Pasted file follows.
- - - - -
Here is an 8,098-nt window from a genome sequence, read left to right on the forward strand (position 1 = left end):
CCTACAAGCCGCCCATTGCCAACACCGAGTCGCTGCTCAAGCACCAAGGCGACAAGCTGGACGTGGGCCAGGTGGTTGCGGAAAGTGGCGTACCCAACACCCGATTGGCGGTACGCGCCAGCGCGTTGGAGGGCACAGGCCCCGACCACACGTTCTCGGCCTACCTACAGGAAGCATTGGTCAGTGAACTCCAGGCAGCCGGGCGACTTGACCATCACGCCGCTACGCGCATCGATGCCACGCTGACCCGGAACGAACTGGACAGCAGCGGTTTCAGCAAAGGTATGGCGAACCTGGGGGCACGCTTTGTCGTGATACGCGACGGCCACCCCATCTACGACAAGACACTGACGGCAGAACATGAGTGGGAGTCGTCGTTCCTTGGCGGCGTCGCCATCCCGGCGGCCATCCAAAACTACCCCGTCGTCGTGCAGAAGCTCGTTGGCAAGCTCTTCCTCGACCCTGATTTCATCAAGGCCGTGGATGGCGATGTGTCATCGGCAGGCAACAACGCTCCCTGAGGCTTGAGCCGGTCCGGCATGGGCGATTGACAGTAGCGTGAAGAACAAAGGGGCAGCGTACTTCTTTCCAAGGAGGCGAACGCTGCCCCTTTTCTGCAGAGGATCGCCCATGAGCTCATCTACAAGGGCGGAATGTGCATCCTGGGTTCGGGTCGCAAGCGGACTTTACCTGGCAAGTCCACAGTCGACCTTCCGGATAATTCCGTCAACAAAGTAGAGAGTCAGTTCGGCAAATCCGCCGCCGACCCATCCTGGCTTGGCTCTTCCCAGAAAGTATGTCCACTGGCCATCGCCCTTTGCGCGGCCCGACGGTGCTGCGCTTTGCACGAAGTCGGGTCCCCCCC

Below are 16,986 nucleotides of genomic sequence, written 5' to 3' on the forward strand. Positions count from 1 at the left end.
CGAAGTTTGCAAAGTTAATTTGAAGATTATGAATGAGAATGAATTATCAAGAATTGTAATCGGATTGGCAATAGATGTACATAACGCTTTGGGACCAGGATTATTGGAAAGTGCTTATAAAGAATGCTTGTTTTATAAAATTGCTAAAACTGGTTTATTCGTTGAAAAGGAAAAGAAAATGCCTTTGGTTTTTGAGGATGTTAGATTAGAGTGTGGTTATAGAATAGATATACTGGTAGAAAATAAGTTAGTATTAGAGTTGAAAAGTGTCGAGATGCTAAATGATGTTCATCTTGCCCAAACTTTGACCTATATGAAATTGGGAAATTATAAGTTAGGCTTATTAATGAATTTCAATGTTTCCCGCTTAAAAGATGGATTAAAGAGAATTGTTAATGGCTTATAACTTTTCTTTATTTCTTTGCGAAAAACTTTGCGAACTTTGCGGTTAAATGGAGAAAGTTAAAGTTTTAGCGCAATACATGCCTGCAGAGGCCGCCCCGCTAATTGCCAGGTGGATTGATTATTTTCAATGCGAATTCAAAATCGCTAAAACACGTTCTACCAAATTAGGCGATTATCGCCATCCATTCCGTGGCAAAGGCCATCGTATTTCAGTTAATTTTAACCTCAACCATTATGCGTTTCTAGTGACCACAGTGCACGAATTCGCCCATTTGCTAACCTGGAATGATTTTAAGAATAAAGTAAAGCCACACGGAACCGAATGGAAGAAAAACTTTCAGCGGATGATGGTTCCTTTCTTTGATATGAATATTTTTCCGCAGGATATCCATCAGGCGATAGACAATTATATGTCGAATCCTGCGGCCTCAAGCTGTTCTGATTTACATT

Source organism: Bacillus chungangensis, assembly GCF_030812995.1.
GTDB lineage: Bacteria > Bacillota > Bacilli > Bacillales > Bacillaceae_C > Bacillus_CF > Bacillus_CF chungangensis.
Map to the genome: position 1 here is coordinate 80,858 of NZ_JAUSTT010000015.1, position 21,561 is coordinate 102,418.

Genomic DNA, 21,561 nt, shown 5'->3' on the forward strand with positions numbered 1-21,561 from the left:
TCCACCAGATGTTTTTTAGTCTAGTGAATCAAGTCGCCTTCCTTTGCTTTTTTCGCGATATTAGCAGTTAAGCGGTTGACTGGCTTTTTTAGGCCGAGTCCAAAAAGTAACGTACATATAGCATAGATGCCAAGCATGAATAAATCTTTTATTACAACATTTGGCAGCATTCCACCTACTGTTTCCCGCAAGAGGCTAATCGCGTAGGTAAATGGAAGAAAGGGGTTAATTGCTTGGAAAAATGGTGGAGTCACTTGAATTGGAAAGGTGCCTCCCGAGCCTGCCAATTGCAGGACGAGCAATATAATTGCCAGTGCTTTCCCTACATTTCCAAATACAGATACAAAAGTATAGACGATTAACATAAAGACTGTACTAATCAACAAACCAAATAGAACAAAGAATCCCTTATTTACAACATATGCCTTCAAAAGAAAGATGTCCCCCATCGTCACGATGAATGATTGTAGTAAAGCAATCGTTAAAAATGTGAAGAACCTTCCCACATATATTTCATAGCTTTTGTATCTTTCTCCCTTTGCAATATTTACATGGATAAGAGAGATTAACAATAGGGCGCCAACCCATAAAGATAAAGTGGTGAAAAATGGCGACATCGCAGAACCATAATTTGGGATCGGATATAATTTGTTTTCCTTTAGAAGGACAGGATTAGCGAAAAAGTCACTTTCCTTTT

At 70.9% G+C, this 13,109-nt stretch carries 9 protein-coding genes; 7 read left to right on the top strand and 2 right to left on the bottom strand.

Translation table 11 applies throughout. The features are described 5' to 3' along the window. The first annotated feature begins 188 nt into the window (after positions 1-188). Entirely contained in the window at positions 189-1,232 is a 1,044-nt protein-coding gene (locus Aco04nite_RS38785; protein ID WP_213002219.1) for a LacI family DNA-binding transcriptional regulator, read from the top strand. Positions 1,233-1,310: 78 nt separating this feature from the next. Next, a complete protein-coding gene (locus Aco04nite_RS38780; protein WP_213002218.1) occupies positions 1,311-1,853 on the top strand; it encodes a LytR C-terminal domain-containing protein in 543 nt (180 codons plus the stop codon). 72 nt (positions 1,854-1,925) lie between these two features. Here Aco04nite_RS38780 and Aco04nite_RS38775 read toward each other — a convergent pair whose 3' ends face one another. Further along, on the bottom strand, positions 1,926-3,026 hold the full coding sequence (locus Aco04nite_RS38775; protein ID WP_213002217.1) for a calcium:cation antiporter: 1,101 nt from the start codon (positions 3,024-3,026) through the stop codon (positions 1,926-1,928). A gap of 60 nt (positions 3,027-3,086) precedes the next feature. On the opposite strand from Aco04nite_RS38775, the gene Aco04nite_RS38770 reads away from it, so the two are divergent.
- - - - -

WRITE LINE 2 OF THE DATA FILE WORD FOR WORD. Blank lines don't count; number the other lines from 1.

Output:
CCTACAAGCCGCCCATTGCCAACACCGAGTCGCTGCTCAAGCACCAAGGCGACAAGCTGGACGTGGGCCAGGTGGTTGCGGAAAGTGGCGTACCCAACACCCGATTGGCGGTACGCGCCAGCGCGTTGGAGGGCACAGGCCCCGACCACACGTTCTCGGCCTACCTACAGGAAGCATTGGTCAGTGAACTCCAGGCAGCCGGGCGACTTGACCATCACGCCGCTACGCGCATCGATGCCACGCTGACCCGGAACGAACTGGACAGCAGCGGTTTCAGCAAAGGTATGGCGAACCTGGGGGCACGCTTTGTCGTGATACGCGACGGCCACCCCATCTACGACAAGACACTGACGGCAGAACATGAGTGGGAGTCGTCGTTCCTTGGCGGCGTCGCCATCCCGGCGGCCATCCAAAACTACCCCGTCGTCGTGCAGAAGCTCGTTGGCAAGCTCTTCCTCGACCCTGATTTCATCAAGGCCGTGGATGGCGATGTGTCATCGGCAGGCAACAACGCTCCCTGAGGCTTGAGCCGGTCCGGCATGGGCGATTGACAGTAGCGTGAAGAACAAAGGGGCAGCGTACTTCTTTCCAAGGAGGCGAACGCTGCCCCTTTTCTGCAGAGGATCGCCCATGAGCTCATCTACAAGGGCGGAATGTGCATCCTGGGTTCGGGTCGCAAGCGGACTTTACCTGGCAAGTCCACAGTCGACCTTCCGGATAATTCCGTCAACAAAGTAGAGAGTCAGTTCGGCAAATCCGCCGCCGACCCATCCTGGCTTGGCTCTTCCCAGAAAGTATGTCCACTGGCCATCGCCCTTTGCGCGGCCCGACGGTGCTGCGCTTTGCACGAAGTCGGGTCCCCCCC